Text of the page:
The trucks stopped at the crossroads. Corporal Karina Ivanova - known as ‘Bolt’ on account of her love for sniper rifles – was one of the last out. It had been a bumpy ride; the truck was no military vehicle but some rusty heap ready for the scrapyard. Her unit had only been in San Lazaro for twenty-four hours and there wasn’t enough transportation to move them all.
Sergiy Vovk had been stuck in the building for a day and a night. After a fruitless search for an old friend, he’d been forced to seek refuge when he encountered the largest group of Crazies seen yet. Most of the apartments in the building had been locked but one had already been broken into and it was here he spent the night (after blocking the door with a couch and a freezer). From his vantage point at the kitchen window, he had a good view of Jackson Avenue and he hadn’t seen a Crazy for half an hour. Time to go.
The CIA team was down to two. Five of them had arrived in San Lazaro with instructions to gain all available intelligence on the state of the city. They had been dropped in by helicopter three days previously but their original mission was now long forgotten. As they had lost one member to rioters and the other two to the diseased and murderous civilians, the priority was survival.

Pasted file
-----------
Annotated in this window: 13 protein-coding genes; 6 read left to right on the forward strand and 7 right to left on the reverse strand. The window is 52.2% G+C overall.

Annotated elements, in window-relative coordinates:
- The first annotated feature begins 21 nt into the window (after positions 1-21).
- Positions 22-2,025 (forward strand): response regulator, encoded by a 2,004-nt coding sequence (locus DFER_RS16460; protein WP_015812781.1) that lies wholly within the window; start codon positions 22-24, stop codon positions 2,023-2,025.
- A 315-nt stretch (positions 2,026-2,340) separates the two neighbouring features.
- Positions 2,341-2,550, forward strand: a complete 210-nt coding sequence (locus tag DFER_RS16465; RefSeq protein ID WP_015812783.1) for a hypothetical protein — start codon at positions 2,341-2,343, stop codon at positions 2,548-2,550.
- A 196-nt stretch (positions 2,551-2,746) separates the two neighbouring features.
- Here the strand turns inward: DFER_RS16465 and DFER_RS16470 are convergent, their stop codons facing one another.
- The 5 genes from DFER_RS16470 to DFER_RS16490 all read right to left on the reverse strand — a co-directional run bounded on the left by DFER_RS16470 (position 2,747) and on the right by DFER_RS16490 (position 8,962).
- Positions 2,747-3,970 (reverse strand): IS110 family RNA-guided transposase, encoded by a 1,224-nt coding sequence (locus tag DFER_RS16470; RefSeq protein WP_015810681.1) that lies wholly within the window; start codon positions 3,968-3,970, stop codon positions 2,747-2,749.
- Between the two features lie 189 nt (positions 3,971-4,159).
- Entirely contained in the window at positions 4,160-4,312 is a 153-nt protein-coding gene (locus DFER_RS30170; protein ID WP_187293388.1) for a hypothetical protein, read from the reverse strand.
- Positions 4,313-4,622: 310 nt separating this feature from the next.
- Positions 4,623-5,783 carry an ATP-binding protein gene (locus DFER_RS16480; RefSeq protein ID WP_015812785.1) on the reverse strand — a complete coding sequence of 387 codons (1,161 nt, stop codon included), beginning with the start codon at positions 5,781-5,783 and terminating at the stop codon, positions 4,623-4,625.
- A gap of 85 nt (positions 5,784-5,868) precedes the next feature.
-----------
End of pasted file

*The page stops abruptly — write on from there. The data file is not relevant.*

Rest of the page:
Looking forward to the weekend, son. Love you, Mom.
Jeff ‘Rhino’ Xu wondered how many times he had read the text message. A hundred? Two hundred? Probably more. He felt embarrassed; ashamed. He was a senior figure in the Red Dragon gang, respected and feared by the criminal fraternity of San Lazaro; and yet here he was, sitting alone, reading the last message he’d received from his parents.
There hadn’t been much time to pack. Flash’s neighborhood had been evacuated by the army two weeks into the crisis and all he had with him was what he’d been able to throw into his car. He’d remembered most of the important stuff: his expensive collection of suits, his 1985 Thorens turntable, his jazz collection and his revolver. He’d also risked a drive down to Republic Square to liberate his drone, which he knew might prove crucial. Fortunately, the skeleton crew on duty had allowed him access to the tech stores. But in his haste, Flash had forgotten to take any spare batteries.
Professor Malcolm Biederman had been monitoring the news all week. First the reporters talked about the avian flu: how San Lazaro had been unusually badly affected; how various vaccines were failing to contain the spread. Then it was all about how the airports were shutting down and the military was taking control of the city.